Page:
I remember having a discussion on the beach with my husband…well, I remember many discussions together on the beach. This particular one was pre-popping-the-question; It was a date, complete with a picnic and a threatening rainstorm, trying to fit in as much as possible before the lightning came too close.
“Favorite novel?” was the question I was trying to navigate with what I wanted to seem like decisive ease. Internally, it was not. Not decisive, not easy. I was racking my brain, listing through novel after novel, tossing out the non-fiction (not technically a novel, after all), suppressing a smile as I debated answering “Little Women” for a brief moment. How could I really explain to someone who’d never read Louisa May’s brilliance that my whole persona as a young adult had been modeled after Jo March?
I landed on the perfect answer in 4 seconds flat (it is amazing how much information can pass through a person’s brain in 4 seconds…).
“The Great Gatsby.”
First the narrowing of the eyes, then a grin broke out and a sparkle hopped around within them. “Scandalous…” he laughed out loud and spread some cheese on his crackers (I really have to work at keeping the sand out of things at the beach…I am sure the cheese spread was filled with it. Somehow, he decided to marry me anyway.)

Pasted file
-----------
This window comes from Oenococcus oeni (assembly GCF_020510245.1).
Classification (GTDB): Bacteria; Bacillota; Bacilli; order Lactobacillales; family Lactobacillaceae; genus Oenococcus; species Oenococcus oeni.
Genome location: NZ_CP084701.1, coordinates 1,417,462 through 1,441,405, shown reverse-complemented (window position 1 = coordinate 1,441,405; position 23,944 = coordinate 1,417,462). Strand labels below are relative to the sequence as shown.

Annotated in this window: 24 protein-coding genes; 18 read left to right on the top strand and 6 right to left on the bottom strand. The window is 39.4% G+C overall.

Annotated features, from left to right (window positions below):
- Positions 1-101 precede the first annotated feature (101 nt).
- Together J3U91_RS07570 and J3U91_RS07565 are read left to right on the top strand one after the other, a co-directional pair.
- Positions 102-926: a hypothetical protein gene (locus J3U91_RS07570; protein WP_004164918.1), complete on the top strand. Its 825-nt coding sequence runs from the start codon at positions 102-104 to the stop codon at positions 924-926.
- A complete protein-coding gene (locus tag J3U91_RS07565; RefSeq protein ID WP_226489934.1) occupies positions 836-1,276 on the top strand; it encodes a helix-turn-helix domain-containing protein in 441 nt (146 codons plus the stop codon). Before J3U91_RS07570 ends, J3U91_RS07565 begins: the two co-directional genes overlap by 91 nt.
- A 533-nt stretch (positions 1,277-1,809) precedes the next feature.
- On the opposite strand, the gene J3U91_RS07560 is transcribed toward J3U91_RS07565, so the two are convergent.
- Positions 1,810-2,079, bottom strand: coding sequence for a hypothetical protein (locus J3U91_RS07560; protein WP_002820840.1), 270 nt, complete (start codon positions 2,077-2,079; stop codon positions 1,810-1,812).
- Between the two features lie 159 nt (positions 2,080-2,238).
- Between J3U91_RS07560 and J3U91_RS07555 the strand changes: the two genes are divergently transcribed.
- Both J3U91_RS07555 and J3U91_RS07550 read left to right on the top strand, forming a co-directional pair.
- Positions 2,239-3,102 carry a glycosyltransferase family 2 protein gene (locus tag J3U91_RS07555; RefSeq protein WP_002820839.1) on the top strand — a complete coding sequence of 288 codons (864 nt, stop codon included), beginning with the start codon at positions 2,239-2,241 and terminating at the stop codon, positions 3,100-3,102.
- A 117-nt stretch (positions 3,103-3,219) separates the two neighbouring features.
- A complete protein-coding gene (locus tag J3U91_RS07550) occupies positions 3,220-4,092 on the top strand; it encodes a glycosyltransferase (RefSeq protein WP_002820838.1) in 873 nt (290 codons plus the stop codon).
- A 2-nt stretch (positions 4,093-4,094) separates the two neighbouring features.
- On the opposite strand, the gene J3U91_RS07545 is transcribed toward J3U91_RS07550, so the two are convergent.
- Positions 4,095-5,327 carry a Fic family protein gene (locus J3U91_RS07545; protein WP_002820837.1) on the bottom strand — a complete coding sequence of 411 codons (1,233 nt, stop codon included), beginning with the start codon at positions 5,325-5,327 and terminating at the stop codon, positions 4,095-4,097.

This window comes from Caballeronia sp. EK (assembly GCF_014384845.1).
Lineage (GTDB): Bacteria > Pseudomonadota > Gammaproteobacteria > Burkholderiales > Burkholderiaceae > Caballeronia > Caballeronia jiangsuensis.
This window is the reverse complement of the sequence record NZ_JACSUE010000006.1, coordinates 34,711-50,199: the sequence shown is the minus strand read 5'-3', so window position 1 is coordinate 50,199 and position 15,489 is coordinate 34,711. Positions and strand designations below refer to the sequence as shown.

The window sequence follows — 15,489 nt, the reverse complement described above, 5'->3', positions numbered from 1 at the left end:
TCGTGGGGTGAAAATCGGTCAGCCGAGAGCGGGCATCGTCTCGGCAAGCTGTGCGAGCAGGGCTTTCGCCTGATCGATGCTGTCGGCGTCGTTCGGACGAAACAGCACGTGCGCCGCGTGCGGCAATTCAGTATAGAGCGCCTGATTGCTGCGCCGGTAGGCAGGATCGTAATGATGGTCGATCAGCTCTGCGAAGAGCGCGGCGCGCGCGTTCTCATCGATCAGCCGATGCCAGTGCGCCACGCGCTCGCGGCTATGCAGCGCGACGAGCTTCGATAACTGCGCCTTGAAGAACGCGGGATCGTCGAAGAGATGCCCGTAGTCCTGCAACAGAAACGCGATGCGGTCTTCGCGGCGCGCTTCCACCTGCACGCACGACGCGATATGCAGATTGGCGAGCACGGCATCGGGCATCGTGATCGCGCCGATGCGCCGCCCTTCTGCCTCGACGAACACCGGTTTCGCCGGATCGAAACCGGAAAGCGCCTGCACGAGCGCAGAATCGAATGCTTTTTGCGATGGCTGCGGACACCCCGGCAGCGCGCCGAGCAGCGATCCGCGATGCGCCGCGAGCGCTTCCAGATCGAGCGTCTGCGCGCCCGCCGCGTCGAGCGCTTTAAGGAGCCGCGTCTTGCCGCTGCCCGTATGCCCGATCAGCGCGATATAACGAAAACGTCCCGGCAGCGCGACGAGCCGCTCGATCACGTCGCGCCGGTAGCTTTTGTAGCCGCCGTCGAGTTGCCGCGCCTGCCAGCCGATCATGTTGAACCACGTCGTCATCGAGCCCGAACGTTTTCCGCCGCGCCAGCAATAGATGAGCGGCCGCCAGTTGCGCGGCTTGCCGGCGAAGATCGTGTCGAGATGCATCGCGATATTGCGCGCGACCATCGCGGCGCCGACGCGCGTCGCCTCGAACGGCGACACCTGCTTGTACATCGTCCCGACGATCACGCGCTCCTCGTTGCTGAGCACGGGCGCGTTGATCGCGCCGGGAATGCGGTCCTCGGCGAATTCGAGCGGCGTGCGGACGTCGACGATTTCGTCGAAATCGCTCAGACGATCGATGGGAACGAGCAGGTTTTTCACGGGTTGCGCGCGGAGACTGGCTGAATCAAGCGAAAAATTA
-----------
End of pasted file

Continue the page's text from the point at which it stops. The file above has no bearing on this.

A fantastic discussion ensued. Fitzgerald’s family relation to Francis Scott Key. His friendship with Ernest Hemingway. His cousin, Mary Surratt, who was hanged for conspiring in the assassination of Abraham Lincoln. His marriage to Zelda in St. Patrick’s Cathedral. The fact that “Gatsby” did not actually sell very well until after Fitzgerald’s death.
Fitzgerald’s death came too early, a direct result of not taking care of himself. While Fitzgerald claimed to have contracted tuberculosis, it was actually severe alcoholism that claimed his life.
Today, September 24, is the day that F. Scott Fitzgerald would be celebrating his birthday. The man who inspired the works of T.S. Eliot and J.D. Salinger would be 117 years old today. He would have seen “Gatsby” made into now 5 different films (sorry, Leonardo, you just don’t hold a candle to Robert Redford). And perhaps he would have lemon cake, as Gatsby did when Daisy joined him for tea in chapter 5.
And so our family dinner table will have lemon cake on it this evening (though my healthier-than-me-husband might prefer the Harlequin Salad), with tea for the obnoxiously shallow Daisy, and a toast to the American author who once mischievously announced, “Show me a hero and I’ll write you a tragedy.”
Gatsby’s Lemon Cake for Daisy
3 cups flour
3 tsp baking powder
1 tsp salt
1/2 tsp nutmeg
1 cup butter
2 cups sugar
1/2 cup sour cream
1 1/4 tsp pure vanilla extract
1 1/4 tsp lemon extract
1 cup milk
Mix it all together, pour the batter into a greased and floured loaf pan, and bake it for 45 minutes at 350 degrees. Cool completely before serving.